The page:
Natural gas has played an important role in Australia’s domestic economy for more than 50 years and has contributed to our exports for more than 30 years. The Australian Government has published an Issues Paper that identifies an expectation that the east coast market will see a shortfall of gas in 2023. This is consistent with reports by the ACCC and the Australian Energy Market Operator warning of east coast shortfalls.
Considering the obvious concerns raised by these projections, the Issues Paper identifies and seeks views on options to overcome shortcomings in the Australian Domestic Gas Security Mechanism (ADGSM).
The ADGSM gives the Government the power to restrict LNG exports if there is a projected shortfall a year ahead in the domestic gas market.
Under a complementary Heads of Agreement (HoA) with LNG exporters, the latter have agreed to help avert potential shortfalls by offering uncontracted gas to the domestic market on internationally competitive terms before offering to the export market. The Government has extended the ADGSM to 2030 and is proposing to negotiate a new HoA.
Although both LNG exporters and domestic gas customers have been critical of these arrangements, the evidence is that there has not been a domestic shortfall since they were introduced. They were sorely tested in the second quarter of 2022 when both the electricity and gas market were subject to unprecedented intervention by the market operator. Although shortfalls were averted, wholesale gas prices have risen alarmingly with flow-on consequences for power prices. The high prices are expected to continue for some time, considering international circumstances.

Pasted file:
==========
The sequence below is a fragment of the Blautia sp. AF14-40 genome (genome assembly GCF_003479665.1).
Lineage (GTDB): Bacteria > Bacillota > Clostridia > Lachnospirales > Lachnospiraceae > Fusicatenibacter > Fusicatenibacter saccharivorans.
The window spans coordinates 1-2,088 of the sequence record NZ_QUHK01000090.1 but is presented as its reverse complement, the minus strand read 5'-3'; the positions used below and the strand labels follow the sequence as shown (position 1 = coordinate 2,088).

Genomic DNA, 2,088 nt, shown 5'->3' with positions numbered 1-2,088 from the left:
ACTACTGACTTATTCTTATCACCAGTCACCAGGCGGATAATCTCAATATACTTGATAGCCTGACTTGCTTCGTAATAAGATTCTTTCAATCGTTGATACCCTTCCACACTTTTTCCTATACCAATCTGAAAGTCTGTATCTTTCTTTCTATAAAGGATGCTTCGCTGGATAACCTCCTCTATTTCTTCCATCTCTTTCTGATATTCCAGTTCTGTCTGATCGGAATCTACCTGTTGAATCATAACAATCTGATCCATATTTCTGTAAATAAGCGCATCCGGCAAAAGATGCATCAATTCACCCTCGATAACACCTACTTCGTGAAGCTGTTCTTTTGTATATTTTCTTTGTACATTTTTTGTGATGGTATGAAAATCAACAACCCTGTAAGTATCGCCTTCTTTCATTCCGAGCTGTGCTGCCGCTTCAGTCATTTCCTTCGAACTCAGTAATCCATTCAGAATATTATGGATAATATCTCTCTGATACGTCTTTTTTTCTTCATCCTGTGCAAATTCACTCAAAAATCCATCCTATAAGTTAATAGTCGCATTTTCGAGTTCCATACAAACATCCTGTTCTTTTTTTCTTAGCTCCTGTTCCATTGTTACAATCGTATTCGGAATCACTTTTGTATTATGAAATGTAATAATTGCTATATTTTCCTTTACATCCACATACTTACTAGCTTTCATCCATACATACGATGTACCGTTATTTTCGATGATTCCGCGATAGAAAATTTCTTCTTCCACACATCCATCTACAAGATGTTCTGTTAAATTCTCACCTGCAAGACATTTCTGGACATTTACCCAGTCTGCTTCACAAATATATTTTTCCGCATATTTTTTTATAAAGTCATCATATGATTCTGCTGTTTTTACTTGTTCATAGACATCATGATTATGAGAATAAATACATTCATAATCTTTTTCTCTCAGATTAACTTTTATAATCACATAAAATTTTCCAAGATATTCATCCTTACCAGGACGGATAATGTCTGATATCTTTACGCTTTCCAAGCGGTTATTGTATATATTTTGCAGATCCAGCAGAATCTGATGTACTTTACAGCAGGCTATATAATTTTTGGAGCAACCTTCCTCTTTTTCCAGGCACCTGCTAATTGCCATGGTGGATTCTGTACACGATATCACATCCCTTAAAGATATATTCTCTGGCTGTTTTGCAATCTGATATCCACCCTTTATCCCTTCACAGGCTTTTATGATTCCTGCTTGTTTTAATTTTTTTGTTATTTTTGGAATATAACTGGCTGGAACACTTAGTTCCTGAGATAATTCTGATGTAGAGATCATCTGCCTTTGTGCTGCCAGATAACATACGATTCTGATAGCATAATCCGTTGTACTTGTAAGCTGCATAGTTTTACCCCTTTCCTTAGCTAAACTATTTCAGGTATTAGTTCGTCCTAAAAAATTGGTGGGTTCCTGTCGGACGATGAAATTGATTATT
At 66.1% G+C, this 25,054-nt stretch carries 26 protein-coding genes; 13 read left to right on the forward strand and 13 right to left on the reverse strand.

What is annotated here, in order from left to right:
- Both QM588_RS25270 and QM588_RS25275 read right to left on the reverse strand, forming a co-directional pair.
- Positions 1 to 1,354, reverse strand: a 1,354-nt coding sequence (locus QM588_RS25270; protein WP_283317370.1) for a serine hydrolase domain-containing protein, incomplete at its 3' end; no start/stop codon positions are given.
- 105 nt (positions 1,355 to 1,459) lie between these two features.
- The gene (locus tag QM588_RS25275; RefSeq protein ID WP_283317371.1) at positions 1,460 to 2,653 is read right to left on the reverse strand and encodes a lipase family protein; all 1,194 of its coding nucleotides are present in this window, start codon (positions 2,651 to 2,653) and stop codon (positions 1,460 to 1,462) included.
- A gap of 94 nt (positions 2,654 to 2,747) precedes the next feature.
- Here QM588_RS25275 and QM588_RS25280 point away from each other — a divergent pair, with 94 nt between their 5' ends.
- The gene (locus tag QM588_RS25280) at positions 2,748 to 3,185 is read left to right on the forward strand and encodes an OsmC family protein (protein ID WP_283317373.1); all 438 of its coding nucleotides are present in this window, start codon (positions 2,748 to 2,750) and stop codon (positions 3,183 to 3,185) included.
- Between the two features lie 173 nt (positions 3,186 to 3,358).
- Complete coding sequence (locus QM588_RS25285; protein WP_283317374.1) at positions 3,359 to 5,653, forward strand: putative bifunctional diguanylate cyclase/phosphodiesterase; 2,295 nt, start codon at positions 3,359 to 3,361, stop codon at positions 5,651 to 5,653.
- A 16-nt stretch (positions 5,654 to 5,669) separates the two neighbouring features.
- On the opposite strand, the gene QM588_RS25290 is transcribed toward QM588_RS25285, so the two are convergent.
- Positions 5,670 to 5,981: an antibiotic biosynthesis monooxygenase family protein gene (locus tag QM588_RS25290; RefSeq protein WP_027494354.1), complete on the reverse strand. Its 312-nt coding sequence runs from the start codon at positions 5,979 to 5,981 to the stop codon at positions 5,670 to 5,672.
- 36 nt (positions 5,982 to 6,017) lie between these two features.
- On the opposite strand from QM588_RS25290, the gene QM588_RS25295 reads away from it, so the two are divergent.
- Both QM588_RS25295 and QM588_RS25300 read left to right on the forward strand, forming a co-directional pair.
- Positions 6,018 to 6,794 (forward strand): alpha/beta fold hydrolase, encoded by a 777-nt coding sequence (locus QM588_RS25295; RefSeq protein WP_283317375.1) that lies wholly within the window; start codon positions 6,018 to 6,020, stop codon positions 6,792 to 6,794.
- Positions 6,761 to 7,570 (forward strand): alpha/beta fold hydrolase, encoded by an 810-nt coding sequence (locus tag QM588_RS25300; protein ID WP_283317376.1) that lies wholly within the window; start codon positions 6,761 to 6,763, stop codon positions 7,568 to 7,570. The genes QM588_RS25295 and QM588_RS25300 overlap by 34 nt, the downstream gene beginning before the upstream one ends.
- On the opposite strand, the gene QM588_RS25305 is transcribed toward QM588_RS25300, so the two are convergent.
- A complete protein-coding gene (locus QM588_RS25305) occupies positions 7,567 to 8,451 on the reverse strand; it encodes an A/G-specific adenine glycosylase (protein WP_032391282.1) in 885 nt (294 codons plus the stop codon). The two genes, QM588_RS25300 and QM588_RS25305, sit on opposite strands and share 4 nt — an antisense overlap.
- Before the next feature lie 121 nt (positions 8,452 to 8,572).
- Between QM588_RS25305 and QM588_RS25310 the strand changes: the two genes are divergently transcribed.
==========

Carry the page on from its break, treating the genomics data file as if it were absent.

In this submission we make the following observations and recommendations to the Issues Paper:
- The ADGSM and HoA are effective in avoiding gas shortfalls. They can be improved to be more responsive.
- It is unlikely that any policy or mechanism could have averted the recent east coast energy crisis, including any form of gas reservation policy.
- High gas prices should be addressed to avoid a major loss of industry and further cost of living impacts for households. This would best be done by a windfall profit tax on domestic sales by LNG producers.
- The broader energy market reforms being considered by energy ministers should consider closer integration of the electricity and gas markets.
- All the above need to acknowledge that the role of gas in the Australian economy must diminish if we are to meet our emissions targets.
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